Worldwide: Protected Cell Companies: Untangling The Cellular Knot

Last Updated: 26 June 2015
Article by Nigel Feetham

Guernsey was the first jurisdiction to introduce Protected Cell Companies. It did so in 1997 and other 'offshore' jurisdictions followed soon after, including Cayman, Bermuda, Gibraltar and Malta. In more recent years a segregated company regime has been implemented in many states of the United States, in the United Kingdom, Dublin and Luxembourg. Segregated business transactions therefore now take place across many jurisdictions around the world.

Protected Cell Company legislation was enacted primarily to encourage growth of the captive insurance industry, by bringing captive promoters together under a single corporate entity but enabling the segregation of assets between them for satisfying third party claims and limiting their liability accordingly. The clear statutory intention is therefore that the assets attributable to a particular 'cell' (a legal fiction) are not available to meet the claims of creditors of other cells. The limitation serves a similar purpose to the maritime laws that have existed for well over one hundred years in many nations around the world that limited the liability of ship-owners (both in contract and in tort) and also to the corporate fiction that limits the liability of shareholders in a not dissimilar way.

The question "would a foreign court respect PCC legislation" spurred the writing of the book "Protected Cell Companies: a Guide to their Implementation and Use" (Spiramus Press, 2010, 2nd Edition, Nigel Feetham and Grant Jones). This short article will examine that question, albeit it can hardly do justice to the detailed analysis presented in the book itself.

There are possibly three ways in which a PCC could be called into question in foreign court proceedings. First, if local legislation required local courts to ignore PCC legislation on the issue of liability. Second, if PCC legislation was deemed contrary to local public policy. Third, if PCC legislation was classified as procedural, rather than substantive. Let us take each in turn for the sake of argument.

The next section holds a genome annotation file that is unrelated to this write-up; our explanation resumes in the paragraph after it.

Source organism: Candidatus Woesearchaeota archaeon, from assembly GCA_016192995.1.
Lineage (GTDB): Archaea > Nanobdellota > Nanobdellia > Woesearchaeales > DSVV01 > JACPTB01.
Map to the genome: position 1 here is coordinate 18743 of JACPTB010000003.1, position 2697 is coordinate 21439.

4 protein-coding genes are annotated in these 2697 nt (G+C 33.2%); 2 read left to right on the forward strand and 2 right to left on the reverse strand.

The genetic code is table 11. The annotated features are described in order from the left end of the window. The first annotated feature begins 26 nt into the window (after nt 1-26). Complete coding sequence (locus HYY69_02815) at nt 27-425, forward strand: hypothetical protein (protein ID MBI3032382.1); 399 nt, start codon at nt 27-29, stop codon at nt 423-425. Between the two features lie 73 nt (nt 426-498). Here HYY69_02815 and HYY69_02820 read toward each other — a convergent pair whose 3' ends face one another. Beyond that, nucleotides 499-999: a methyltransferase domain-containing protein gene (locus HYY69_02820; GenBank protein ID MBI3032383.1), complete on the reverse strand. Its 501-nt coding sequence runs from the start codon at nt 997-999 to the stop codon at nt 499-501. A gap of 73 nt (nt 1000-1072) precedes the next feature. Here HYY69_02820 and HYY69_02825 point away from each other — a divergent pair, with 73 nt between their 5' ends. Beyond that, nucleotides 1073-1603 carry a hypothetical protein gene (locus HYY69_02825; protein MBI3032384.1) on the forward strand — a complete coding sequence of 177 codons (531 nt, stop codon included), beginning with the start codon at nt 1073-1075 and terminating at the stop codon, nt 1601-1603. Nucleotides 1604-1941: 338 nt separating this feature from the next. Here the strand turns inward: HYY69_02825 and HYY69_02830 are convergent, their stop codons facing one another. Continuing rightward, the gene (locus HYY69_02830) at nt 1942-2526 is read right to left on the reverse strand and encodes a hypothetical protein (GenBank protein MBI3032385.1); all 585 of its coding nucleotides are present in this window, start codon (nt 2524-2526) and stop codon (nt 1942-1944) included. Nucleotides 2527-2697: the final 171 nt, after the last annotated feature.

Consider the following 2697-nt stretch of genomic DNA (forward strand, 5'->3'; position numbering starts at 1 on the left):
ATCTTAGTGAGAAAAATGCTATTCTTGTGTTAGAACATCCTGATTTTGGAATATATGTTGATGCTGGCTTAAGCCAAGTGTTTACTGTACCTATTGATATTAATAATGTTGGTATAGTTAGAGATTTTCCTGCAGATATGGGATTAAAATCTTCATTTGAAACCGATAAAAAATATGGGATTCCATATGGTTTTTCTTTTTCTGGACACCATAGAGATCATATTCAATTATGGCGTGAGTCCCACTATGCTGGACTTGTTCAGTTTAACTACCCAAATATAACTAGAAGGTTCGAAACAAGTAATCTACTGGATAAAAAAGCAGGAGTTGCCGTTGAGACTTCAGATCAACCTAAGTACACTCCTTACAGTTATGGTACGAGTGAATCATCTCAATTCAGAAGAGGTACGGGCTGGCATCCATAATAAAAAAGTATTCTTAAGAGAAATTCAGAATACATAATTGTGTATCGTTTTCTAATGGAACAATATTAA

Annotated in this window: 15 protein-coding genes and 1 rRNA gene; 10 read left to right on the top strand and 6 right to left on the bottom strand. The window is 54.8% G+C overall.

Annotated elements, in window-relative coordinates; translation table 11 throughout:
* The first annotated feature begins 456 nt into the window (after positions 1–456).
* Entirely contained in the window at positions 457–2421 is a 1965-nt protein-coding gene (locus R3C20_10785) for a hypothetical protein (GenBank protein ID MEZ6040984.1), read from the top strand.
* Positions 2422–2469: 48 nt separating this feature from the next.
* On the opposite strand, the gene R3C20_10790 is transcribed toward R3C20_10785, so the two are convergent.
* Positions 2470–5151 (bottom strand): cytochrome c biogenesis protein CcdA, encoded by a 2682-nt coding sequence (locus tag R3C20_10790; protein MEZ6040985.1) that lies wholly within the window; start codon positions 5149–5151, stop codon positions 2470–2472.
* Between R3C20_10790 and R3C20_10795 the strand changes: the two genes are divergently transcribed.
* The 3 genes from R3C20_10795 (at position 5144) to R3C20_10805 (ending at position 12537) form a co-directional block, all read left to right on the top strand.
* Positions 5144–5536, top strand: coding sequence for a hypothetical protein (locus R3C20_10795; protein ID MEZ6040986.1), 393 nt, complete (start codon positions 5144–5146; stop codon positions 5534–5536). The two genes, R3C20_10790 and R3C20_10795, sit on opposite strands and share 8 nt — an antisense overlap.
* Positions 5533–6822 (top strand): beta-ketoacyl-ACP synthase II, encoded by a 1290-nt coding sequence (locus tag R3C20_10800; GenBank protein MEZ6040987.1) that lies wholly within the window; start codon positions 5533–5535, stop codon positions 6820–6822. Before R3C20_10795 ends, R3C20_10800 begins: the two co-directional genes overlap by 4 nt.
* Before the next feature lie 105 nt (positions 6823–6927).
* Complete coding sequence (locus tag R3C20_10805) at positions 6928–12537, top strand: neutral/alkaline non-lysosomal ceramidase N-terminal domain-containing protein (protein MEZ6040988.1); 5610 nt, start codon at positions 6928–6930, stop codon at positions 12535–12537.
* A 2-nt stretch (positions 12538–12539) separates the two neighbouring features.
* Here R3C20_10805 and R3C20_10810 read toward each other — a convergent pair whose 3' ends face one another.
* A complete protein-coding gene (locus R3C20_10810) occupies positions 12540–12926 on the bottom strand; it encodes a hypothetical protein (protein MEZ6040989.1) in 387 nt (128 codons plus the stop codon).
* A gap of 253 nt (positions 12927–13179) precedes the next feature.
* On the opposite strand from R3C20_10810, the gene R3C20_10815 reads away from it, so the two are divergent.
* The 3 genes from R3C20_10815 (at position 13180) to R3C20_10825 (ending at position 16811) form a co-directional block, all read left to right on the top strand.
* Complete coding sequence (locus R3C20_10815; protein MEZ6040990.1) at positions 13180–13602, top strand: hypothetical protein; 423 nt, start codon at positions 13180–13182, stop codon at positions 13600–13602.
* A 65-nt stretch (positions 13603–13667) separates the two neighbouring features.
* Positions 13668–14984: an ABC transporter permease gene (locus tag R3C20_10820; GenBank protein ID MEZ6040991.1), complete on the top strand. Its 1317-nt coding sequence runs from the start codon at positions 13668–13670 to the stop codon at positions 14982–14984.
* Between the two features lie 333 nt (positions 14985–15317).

The first is the easiest to dismiss. I am not aware of any statute anywhere in the world that purports to declare that a local court should not give effect to foreign PCC legislation. This is hardly surprising since such outright rejection of a foreign law would hardly sit well with the principle of comity of nations.

The second can also be given short shrift. Far from offending any notion of public policy (or principle of justice), PCC legislation underpins the fundamental principle of modern commerce that owners of capital should be able to deploy that capital in commercial enterprise and limit their liability to such capital and no more. All legal systems around the world recognise this as part of their substantive law in one way or another. Indeed, many countries have other laws which are almost indistinguishable from the Protected Cell Company regime in what they are intended to achieve. It is therefore difficult to imagine how PCC legislation could be considered contrary to public policy or justice by a foreign court if its own local laws contained or recognised something similar. This is the case even in insolvency and it is an analysis developed in detail in the PCC book.

Lastly, absent any local rules to the contrary, and applying well established private international law principles recognised in most (if not all) civil and common law countries, it is not easy to conceive why a court would decline to give effect to foreign 'substantive law'. To do otherwise would not only be an affront to principles of comity but also undermine international commerce. Most countries around the world establish under their conflict-of-laws rules the distinction between the application of foreign substantive law (where the rule is that foreign laws containing substantive rights should be applied) and procedural law (where local rules of procedure are applied). Since all PCC legislation is undoubtedly intended to be substantive in nature, it is difficult to see why a foreign court should not recognise PCC legislation as such. An examination of jurisprudence in this area suggests that when courts have classified foreign laws that were arguably substantive in nature as procedural instead, they appear to have done so more on the basis of an overriding principle of policy than on the application of cogent legal argument. That said, courts have generally tended to view foreign limitation of liability laws as a matter of substance (not procedure), and therefore on this basis alone should treat PCC legislation in the same way.